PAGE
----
CommNews_Boulevard_3The cause of the crashes, Azenha insists, is a street design that encourages cars to travel up to 50 miles per hour. If vehicles were restricted to traveling at 35 miles per hour, he says, accidents would plummet. “My argument with FDOT is that the design speed is way too high for the road,” he says. “It encourages cars to speed.”

It wasn’t always like that. Upper Eastside residents blame FDOT engineers for turning Biscayne Boulevard into a highway during a series of renovations in the 1990s and 2000s. FDOT eliminated 75 on-street parking spaces between 54th and 77th streets, widened the double lanes north and south, and added spacious turning lanes that are often used by commuters (illegally) for traveling instead of turning. “We call them suicide lanes,” notes Bayside resident José Planas.

Urban planners and architects residing in the Upper Eastside say they’ve found ways to make medians and parallel parking spaces work. “Basically what we’re trying to do is to get FDOT to fix the mistakes of their previous design for Biscayne Boulevard,” says Planas, who has worked as an urban planner for 20 years.

During the January 13 MiMo meeting, held in the 7100 Biscayne office building, Planas and other local planners suggested shifting some of the proposed medians to other blocks, shifting parking spaces from one side of the street to the other, and preserving some of the turn lanes where appropriate. To illustrate their suggestions, they traced over drawings in the MiMo Visioning report and the FDOT’s own report.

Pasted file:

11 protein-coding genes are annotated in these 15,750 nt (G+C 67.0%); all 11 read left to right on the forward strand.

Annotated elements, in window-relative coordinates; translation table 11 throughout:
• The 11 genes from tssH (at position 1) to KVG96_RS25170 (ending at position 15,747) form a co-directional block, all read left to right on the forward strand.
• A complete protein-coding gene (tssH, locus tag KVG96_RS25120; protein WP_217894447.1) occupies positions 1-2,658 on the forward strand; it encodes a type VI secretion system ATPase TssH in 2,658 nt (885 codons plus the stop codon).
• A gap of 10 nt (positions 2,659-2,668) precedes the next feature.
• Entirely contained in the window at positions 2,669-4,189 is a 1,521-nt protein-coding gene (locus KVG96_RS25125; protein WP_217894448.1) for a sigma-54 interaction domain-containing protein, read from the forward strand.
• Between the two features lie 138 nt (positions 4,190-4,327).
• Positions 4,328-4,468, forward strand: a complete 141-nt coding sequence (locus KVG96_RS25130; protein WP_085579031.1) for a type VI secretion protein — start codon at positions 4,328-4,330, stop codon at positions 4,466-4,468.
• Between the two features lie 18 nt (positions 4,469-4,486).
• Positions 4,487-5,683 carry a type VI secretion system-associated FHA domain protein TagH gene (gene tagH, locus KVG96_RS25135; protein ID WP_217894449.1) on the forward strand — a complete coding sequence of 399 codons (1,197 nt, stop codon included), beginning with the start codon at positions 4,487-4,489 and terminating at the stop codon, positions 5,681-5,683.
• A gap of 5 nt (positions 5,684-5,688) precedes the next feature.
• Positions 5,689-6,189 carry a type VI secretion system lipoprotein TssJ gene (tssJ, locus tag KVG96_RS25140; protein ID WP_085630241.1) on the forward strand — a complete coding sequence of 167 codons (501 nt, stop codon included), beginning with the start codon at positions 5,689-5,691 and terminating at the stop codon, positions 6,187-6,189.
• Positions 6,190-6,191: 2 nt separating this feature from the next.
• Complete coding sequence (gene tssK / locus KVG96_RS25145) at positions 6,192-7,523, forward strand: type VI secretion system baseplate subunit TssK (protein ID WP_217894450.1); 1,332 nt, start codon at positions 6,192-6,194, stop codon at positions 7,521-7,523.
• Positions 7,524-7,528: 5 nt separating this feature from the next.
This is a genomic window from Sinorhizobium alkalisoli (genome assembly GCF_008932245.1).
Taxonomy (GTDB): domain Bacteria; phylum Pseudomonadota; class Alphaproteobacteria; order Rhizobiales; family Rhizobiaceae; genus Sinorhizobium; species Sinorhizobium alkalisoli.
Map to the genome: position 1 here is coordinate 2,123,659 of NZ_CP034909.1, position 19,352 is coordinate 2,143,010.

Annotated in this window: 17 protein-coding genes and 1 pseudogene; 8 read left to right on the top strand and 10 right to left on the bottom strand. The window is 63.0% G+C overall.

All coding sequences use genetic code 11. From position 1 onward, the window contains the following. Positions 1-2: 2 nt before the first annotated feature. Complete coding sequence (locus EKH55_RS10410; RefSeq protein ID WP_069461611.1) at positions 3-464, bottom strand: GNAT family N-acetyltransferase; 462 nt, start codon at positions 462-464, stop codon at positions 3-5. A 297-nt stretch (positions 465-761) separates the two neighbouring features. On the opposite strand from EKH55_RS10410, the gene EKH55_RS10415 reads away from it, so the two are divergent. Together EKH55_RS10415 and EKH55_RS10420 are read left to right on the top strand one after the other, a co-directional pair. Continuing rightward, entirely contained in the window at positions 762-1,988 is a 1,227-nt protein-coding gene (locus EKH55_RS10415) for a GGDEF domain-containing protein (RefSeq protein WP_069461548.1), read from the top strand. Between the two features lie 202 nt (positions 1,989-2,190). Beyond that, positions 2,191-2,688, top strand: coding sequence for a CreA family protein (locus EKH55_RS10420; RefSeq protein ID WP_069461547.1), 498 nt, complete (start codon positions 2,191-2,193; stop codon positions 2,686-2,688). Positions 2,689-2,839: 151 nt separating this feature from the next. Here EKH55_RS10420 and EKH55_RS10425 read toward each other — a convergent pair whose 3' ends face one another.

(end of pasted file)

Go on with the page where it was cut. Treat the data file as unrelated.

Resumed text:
MiMo activists aren’t even advocating for changes throughout the entire MiMo Biscayne Historic District, which stretches from 50th to 77th streets. Instead they’re concentrating on the area between 61st and 77th streets, which Bayside resident Shane Graber describes as the “downtown” of the MiMo District. This is where there are no medians, and where virtually all the parallel parking spaces on the Boulevard were removed. Graber also sees the 16-block area as a first step for future improvements along Biscayne Boulevard.

“We’re really pushing to have the broader conversation: Let’s create a truly comprehensive program for the Upper Eastside,” Graber says. “At the end of the day, the UES is a community, a collection of neighborhoods, and not an interstate highway.”

Nancy Liebman can’t help but see parallels between the MiMo District and Brickell Avenue. For several years, Brickell residents complained that the 40 mph speed limit was too high and demanded a 30 mph zone. FDOT officials only agreed to lower the speed limit to 35 mph.

That’s when Miami Commissioner Marc Sarnoff, who represents the Brickell area, pushed for the city to take control of Brickell Avenue. After sporadic negotiations, the city and FDOT reportedly are close to reaching an agreement.

Miami Commissioner Keon Hardemon, whose District 5 includes much of the Upper Eastside, says he’s open to fight for a city takeover of the MiMo District -- if it’s necessary and if the city can afford to maintain it. “It’s an idea,” Hardemon says, “and we can research that.”